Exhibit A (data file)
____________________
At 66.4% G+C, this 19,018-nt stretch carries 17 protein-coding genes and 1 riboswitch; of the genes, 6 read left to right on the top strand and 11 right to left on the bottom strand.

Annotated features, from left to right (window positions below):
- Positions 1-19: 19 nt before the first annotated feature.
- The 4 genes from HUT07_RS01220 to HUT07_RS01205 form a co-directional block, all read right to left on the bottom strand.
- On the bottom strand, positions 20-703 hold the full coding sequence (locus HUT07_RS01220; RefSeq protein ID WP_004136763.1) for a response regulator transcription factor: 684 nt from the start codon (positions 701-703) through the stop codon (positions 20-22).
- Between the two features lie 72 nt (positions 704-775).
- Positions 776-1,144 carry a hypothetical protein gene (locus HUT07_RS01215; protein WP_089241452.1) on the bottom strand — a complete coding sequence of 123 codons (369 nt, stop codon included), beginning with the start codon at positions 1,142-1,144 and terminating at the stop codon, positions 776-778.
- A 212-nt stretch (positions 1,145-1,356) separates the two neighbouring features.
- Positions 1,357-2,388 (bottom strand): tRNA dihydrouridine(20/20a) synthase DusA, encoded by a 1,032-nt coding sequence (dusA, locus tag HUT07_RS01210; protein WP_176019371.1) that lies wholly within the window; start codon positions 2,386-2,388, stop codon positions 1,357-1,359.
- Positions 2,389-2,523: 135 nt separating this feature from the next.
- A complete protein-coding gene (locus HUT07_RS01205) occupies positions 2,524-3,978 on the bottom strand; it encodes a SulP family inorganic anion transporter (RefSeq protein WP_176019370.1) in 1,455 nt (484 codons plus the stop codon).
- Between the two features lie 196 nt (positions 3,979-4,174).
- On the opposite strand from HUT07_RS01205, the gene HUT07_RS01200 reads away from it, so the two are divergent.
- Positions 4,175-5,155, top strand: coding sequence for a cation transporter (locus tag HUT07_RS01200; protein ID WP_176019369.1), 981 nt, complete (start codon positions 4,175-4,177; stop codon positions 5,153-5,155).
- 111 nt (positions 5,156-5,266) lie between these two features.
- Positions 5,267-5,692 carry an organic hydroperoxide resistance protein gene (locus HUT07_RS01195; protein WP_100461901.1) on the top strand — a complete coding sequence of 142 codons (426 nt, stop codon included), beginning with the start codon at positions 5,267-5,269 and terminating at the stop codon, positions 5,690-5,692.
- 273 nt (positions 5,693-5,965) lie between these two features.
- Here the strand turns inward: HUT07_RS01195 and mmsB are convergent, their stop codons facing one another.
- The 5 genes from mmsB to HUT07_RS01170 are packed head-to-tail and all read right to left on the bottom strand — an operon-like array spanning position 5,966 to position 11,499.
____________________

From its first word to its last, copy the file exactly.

At 66.4% G+C, this 19,018-nt stretch carries 17 protein-coding genes and 1 riboswitch; of the genes, 6 read left to right on the top strand and 11 right to left on the bottom strand.

Annotated features, from left to right (window positions below):
- Positions 1-19: 19 nt before the first annotated feature.
- The 4 genes from HUT07_RS01220 to HUT07_RS01205 form a co-directional block, all read right to left on the bottom strand.
- On the bottom strand, positions 20-703 hold the full coding sequence (locus HUT07_RS01220; RefSeq protein ID WP_004136763.1) for a response regulator transcription factor: 684 nt from the start codon (positions 701-703) through the stop codon (positions 20-22).
- Between the two features lie 72 nt (positions 704-775).
- Positions 776-1,144 carry a hypothetical protein gene (locus HUT07_RS01215; protein WP_089241452.1) on the bottom strand — a complete coding sequence of 123 codons (369 nt, stop codon included), beginning with the start codon at positions 1,142-1,144 and terminating at the stop codon, positions 776-778.
- A 212-nt stretch (positions 1,145-1,356) separates the two neighbouring features.
- Positions 1,357-2,388 (bottom strand): tRNA dihydrouridine(20/20a) synthase DusA, encoded by a 1,032-nt coding sequence (dusA, locus tag HUT07_RS01210; protein WP_176019371.1) that lies wholly within the window; start codon positions 2,386-2,388, stop codon positions 1,357-1,359.
- Positions 2,389-2,523: 135 nt separating this feature from the next.
- A complete protein-coding gene (locus HUT07_RS01205) occupies positions 2,524-3,978 on the bottom strand; it encodes a SulP family inorganic anion transporter (RefSeq protein WP_176019370.1) in 1,455 nt (484 codons plus the stop codon).
- Between the two features lie 196 nt (positions 3,979-4,174).
- On the opposite strand from HUT07_RS01205, the gene HUT07_RS01200 reads away from it, so the two are divergent.
- Positions 4,175-5,155, top strand: coding sequence for a cation transporter (locus tag HUT07_RS01200; protein ID WP_176019369.1), 981 nt, complete (start codon positions 4,175-4,177; stop codon positions 5,153-5,155).
- 111 nt (positions 5,156-5,266) lie between these two features.
- Positions 5,267-5,692 carry an organic hydroperoxide resistance protein gene (locus HUT07_RS01195; protein WP_100461901.1) on the top strand — a complete coding sequence of 142 codons (426 nt, stop codon included), beginning with the start codon at positions 5,267-5,269 and terminating at the stop codon, positions 5,690-5,692.
- 273 nt (positions 5,693-5,965) lie between these two features.
- Here the strand turns inward: HUT07_RS01195 and mmsB are convergent, their stop codons facing one another.
- The 5 genes from mmsB to HUT07_RS01170 are packed head-to-tail and all read right to left on the bottom strand — an operon-like array spanning position 5,966 to position 11,499.